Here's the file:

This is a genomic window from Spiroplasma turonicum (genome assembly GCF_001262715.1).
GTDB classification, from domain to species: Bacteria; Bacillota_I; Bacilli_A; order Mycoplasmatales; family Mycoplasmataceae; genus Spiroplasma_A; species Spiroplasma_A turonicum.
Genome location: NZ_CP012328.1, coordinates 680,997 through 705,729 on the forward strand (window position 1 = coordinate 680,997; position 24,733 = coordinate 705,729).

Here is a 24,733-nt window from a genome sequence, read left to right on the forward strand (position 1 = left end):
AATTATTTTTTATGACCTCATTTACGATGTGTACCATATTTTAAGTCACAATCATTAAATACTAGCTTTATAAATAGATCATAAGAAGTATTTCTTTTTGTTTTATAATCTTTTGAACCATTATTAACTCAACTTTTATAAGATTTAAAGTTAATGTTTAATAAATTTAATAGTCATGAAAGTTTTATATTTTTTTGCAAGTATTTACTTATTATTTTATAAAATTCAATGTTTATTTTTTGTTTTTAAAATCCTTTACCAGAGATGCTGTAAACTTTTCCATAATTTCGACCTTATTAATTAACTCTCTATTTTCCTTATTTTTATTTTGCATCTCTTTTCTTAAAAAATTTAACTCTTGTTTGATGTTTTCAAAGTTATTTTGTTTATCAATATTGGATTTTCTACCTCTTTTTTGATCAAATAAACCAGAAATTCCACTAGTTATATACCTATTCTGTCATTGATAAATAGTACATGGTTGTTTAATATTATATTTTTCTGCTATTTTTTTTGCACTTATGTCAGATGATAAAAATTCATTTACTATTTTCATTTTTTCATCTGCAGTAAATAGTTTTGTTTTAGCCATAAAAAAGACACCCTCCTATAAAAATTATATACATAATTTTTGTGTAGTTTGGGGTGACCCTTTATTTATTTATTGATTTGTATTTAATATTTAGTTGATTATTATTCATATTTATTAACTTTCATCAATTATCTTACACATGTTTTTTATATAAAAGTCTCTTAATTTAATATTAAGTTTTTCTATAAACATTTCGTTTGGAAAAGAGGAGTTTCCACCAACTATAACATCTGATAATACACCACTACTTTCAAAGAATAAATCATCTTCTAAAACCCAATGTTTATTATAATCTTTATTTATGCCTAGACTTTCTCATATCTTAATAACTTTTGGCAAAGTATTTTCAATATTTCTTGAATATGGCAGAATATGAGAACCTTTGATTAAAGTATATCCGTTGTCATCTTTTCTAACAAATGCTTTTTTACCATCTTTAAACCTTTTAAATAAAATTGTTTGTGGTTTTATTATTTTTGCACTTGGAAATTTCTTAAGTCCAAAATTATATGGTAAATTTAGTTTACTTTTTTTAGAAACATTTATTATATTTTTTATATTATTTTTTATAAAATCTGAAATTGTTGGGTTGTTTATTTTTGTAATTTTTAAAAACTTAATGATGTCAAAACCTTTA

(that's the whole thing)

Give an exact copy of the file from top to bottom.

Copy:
This is a genomic window from Spiroplasma turonicum (genome assembly GCF_001262715.1).
GTDB classification, from domain to species: Bacteria; Bacillota_I; Bacilli_A; order Mycoplasmatales; family Mycoplasmataceae; genus Spiroplasma_A; species Spiroplasma_A turonicum.
Genome location: NZ_CP012328.1, coordinates 680,997 through 705,729 on the forward strand (window position 1 = coordinate 680,997; position 24,733 = coordinate 705,729).

Here is a 24,733-nt window from a genome sequence, read left to right on the forward strand (position 1 = left end):
AATTATTTTTTATGACCTCATTTACGATGTGTACCATATTTTAAGTCACAATCATTAAATACTAGCTTTATAAATAGATCATAAGAAGTATTTCTTTTTGTTTTATAATCTTTTGAACCATTATTAACTCAACTTTTATAAGATTTAAAGTTAATGTTTAATAAATTTAATAGTCATGAAAGTTTTATATTTTTTTGCAAGTATTTACTTATTATTTTATAAAATTCAATGTTTATTTTTTGTTTTTAAAATCCTTTACCAGAGATGCTGTAAACTTTTCCATAATTTCGACCTTATTAATTAACTCTCTATTTTCCTTATTTTTATTTTGCATCTCTTTTCTTAAAAAATTTAACTCTTGTTTGATGTTTTCAAAGTTATTTTGTTTATCAATATTGGATTTTCTACCTCTTTTTTGATCAAATAAACCAGAAATTCCACTAGTTATATACCTATTCTGTCATTGATAAATAGTACATGGTTGTTTAATATTATATTTTTCTGCTATTTTTTTTGCACTTATGTCAGATGATAAAAATTCATTTACTATTTTCATTTTTTCATCTGCAGTAAATAGTTTTGTTTTAGCCATAAAAAAGACACCCTCCTATAAAAATTATATACATAATTTTTGTGTAGTTTGGGGTGACCCTTTATTTATTTATTGATTTGTATTTAATATTTAGTTGATTATTATTCATATTTATTAACTTTCATCAATTATCTTACACATGTTTTTTATATAAAAGTCTCTTAATTTAATATTAAGTTTTTCTATAAACATTTCGTTTGGAAAAGAGGAGTTTCCACCAACTATAACATCTGATAATACACCACTACTTTCAAAGAATAAATCATCTTCTAAAACCCAATGTTTATTATAATCTTTATTTATGCCTAGACTTTCTCATATCTTAATAACTTTTGGCAAAGTATTTTCAATATTTCTTGAATATGGCAGAATATGAGAACCTTTGATTAAAGTATATCCGTTGTCATCTTTTCTAACAAATGCTTTTTTACCATCTTTAAACCTTTTAAATAAAATTGTTTGTGGTTTTATTATTTTTGCACTTGGAAATTTCTTAAGTCCAAAATTATATGGTAAATTTAGTTTACTTTTTTTAGAAACATTTATTATATTTTTTATATTATTTTTTATAAAATCTGAAATTGTTGGGTTGTTTATTTTTGTAATTTTTAAAAACTTAATGATGTCAAAACCTTTA